I’ve had my ups and down for sure, and every filmmaker will tell you the same thing. There’s been a few untrustworthy people that I’ve had to deal with along my journey in the film industry. I won’t be giving any names, but I will say that I’ve lost a lot of time, money, and even friendships due to sour deals and flat out lies that manipulated me as a young filmmaker. Part of the reason I took a break from the industry in 2017 is because I was being hit from every direction by so many good and bad people that I needed a breather. I took a few meetings and filmed some teasers, but I didn’t officially come back until 2019. However, my struggles have made me better for it. I came back more mature and wiser about the industry, with more defined goals about what it is I want to accomplish. What doesn’t kill you makes you stronger. Boy is that the truth.

Please tell us about Whitley Films Productions.
Whitley Films Productions is the production entity I created to represent me as a producer. I chose to use my family name because of the entrepreneurial spirit that my grandfather exhibited through the many companies he started and sold throughout his life. He passed that spirit onto me and my work represents what it means to be a Whitley.

My focus as a producer is to create motion pictures that capture the imagination of audiences through fun popcorn movies or iconic figures such as Frankenstein or the Mummy. I also seek to tell unique stories that highlight parts of people’s lives that would otherwise remain hidden to the public. Cultural stories that inspire.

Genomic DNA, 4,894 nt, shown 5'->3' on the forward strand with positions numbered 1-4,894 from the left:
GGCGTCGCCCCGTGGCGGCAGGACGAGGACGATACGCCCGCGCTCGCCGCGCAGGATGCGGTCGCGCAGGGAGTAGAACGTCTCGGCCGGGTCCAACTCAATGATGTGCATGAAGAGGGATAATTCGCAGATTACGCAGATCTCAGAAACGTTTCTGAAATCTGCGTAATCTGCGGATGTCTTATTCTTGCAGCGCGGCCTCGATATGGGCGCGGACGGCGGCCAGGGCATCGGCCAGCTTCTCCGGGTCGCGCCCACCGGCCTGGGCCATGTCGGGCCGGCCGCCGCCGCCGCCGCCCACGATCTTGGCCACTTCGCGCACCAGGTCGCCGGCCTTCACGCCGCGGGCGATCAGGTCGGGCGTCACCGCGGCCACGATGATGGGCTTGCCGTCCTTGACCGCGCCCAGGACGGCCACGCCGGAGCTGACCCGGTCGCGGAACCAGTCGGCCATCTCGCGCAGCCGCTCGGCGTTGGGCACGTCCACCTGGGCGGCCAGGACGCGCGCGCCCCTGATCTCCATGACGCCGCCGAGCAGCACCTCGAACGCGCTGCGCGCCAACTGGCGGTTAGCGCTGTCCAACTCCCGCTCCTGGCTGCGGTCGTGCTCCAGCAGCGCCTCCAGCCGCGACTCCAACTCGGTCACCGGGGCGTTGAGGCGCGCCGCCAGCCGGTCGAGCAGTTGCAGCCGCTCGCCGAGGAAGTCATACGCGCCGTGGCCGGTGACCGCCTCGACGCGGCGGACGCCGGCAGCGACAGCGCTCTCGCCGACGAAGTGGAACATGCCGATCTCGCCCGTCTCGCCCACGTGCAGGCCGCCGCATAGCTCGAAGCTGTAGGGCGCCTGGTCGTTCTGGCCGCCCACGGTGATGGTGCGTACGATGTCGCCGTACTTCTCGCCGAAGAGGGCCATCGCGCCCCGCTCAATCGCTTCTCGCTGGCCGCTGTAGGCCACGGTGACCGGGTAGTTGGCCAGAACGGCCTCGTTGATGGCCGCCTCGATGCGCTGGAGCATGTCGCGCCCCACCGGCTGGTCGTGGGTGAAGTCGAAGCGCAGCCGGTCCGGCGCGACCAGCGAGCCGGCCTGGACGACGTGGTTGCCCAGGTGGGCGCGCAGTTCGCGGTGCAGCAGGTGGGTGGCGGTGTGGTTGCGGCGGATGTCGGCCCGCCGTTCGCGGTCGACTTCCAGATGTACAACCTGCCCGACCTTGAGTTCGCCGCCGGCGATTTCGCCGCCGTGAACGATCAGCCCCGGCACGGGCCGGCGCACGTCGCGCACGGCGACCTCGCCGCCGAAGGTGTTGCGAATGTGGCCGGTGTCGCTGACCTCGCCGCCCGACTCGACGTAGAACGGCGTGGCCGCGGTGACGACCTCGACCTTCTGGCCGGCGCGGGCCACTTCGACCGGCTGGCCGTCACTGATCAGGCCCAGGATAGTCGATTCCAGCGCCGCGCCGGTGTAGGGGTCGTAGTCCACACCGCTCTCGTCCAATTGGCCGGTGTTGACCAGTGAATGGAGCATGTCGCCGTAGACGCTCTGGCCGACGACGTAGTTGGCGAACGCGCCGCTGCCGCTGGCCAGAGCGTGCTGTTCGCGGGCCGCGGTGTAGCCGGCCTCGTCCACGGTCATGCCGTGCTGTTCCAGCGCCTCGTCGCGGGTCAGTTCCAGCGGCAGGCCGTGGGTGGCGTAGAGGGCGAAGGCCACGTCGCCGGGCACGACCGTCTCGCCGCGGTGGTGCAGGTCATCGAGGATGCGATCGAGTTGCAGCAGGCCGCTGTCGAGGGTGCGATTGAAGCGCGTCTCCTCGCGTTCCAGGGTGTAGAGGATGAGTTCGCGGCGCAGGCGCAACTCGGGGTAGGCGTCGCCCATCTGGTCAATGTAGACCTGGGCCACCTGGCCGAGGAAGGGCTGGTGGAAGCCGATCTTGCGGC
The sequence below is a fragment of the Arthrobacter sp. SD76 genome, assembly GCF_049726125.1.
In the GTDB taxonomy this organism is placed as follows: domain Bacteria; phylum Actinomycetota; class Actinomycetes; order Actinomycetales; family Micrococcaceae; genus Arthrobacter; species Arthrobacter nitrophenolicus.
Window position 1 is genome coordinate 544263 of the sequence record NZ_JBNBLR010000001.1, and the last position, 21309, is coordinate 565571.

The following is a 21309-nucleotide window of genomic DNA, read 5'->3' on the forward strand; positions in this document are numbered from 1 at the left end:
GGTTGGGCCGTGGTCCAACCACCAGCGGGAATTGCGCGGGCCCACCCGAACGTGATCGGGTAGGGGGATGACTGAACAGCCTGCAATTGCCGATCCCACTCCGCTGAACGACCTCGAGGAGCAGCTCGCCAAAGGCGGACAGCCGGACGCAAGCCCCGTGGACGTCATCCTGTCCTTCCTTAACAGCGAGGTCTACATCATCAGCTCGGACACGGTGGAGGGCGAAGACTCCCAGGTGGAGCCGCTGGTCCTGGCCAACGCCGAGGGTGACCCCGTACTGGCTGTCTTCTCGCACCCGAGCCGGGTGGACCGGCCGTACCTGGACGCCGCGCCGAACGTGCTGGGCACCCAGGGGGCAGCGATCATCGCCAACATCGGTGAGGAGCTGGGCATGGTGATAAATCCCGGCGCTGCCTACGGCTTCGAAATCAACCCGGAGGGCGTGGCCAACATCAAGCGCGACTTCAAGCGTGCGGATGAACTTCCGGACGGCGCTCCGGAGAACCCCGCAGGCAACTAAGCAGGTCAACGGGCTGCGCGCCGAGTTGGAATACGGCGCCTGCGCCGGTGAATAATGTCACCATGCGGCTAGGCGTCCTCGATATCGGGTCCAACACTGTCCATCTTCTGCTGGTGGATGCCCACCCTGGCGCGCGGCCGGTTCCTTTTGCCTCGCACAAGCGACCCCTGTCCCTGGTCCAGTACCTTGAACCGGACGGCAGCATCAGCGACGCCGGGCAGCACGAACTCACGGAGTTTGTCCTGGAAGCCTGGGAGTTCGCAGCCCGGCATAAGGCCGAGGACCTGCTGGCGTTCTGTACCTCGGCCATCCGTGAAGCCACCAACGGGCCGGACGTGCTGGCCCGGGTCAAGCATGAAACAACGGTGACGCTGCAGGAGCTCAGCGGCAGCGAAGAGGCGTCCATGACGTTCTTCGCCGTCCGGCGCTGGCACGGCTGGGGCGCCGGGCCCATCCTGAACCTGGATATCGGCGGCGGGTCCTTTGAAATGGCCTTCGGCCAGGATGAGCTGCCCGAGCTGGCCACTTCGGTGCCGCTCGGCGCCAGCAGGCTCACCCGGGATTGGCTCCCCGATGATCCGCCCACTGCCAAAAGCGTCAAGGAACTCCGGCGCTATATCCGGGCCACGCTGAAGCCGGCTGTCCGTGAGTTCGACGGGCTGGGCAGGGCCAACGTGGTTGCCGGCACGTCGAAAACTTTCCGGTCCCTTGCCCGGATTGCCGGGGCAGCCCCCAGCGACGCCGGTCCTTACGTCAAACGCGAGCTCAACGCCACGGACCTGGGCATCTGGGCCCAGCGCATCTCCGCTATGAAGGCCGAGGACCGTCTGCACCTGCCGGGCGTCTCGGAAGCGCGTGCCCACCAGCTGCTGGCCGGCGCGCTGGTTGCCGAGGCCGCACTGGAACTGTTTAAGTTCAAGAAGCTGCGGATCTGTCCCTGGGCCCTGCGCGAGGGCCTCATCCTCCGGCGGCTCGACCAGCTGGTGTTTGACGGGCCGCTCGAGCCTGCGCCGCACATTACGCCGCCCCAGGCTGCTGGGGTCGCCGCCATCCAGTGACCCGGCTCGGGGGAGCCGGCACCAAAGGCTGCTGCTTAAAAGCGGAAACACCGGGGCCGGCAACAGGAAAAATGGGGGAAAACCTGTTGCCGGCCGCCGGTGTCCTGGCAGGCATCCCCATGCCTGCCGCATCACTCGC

The bottom line is that Whitley Films Productions is a company for the low budget filmmaker. Hollywood’s standard production rules don’t allow for low budget filmmakers to work in their city, so I take a more unorthodox approach to making films. In other words, I break the rules.

If you had to go back in time and start over, would you have done anything differently?
My first thought is that I wouldn’t have skipped my internship in college. I also passed on an opportunity to film a documentary in Italy, paid for by my school. I had it in my head that I was about to make it big as a director and didn’t want to do anything that might get in the way of a big upcoming project. Well, that project never ended up happening, so I was left with nothing for putting all of my eggs in one basket.

Looking back, I’d probably focus more on getting production assistant work and expanding my experience. I skipped straight to producer due to the fact that I was able to make my first feature at 19 and I missed out on a lot of useful set experience and possible contacts that I could be working with today.

Over all though, it is hard to have regrets when I’m happy with where I am in life. You never know what small change could have prevented me from meeting my wife or certain contacts I enjoy working with in the industry.